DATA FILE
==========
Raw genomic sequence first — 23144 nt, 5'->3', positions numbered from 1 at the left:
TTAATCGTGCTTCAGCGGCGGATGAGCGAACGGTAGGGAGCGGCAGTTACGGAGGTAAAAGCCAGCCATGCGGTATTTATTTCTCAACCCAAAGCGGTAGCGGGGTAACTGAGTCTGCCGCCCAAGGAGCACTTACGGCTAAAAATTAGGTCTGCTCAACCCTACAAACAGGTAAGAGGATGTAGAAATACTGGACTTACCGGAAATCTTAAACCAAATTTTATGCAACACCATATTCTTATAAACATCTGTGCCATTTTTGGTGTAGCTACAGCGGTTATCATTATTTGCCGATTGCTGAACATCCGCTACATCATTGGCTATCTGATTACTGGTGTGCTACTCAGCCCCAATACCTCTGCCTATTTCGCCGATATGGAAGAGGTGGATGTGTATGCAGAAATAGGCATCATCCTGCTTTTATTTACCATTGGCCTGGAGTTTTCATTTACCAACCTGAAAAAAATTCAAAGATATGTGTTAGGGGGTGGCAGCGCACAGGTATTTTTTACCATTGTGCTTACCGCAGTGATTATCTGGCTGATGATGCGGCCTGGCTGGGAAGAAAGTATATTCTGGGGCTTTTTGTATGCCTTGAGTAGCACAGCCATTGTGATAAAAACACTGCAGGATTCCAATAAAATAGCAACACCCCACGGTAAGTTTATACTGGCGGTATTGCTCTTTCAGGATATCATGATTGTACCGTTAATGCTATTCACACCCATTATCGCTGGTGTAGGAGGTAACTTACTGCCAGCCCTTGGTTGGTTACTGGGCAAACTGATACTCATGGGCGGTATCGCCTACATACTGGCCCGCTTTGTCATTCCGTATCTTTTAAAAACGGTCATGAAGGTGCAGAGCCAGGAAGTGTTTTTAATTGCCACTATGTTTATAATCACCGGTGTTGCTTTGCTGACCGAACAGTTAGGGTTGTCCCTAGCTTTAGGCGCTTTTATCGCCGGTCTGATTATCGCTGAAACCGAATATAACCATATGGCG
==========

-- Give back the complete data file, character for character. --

Raw genomic sequence first — 23144 nt, 5'->3', positions numbered from 1 at the left:
TTAATCGTGCTTCAGCGGCGGATGAGCGAACGGTAGGGAGCGGCAGTTACGGAGGTAAAAGCCAGCCATGCGGTATTTATTTCTCAACCCAAAGCGGTAGCGGGGTAACTGAGTCTGCCGCCCAAGGAGCACTTACGGCTAAAAATTAGGTCTGCTCAACCCTACAAACAGGTAAGAGGATGTAGAAATACTGGACTTACCGGAAATCTTAAACCAAATTTTATGCAACACCATATTCTTATAAACATCTGTGCCATTTTTGGTGTAGCTACAGCGGTTATCATTATTTGCCGATTGCTGAACATCCGCTACATCATTGGCTATCTGATTACTGGTGTGCTACTCAGCCCCAATACCTCTGCCTATTTCGCCGATATGGAAGAGGTGGATGTGTATGCAGAAATAGGCATCATCCTGCTTTTATTTACCATTGGCCTGGAGTTTTCATTTACCAACCTGAAAAAAATTCAAAGATATGTGTTAGGGGGTGGCAGCGCACAGGTATTTTTTACCATTGTGCTTACCGCAGTGATTATCTGGCTGATGATGCGGCCTGGCTGGGAAGAAAGTATATTCTGGGGCTTTTTGTATGCCTTGAGTAGCACAGCCATTGTGATAAAAACACTGCAGGATTCCAATAAAATAGCAACACCCCACGGTAAGTTTATACTGGCGGTATTGCTCTTTCAGGATATCATGATTGTACCGTTAATGCTATTCACACCCATTATCGCTGGTGTAGGAGGTAACTTACTGCCAGCCCTTGGTTGGTTACTGGGCAAACTGATACTCATGGGCGGTATCGCCTACATACTGGCCCGCTTTGTCATTCCGTATCTTTTAAAAACGGTCATGAAGGTGCAGAGCCAGGAAGTGTTTTTAATTGCCACTATGTTTATAATCACCGGTGTTGCTTTGCTGACCGAACAGTTAGGGTTGTCCCTAGCTTTAGGCGCTTTTATCGCCGGTCTGATTATCGCTGAAACCGAATATAACCATATGGCG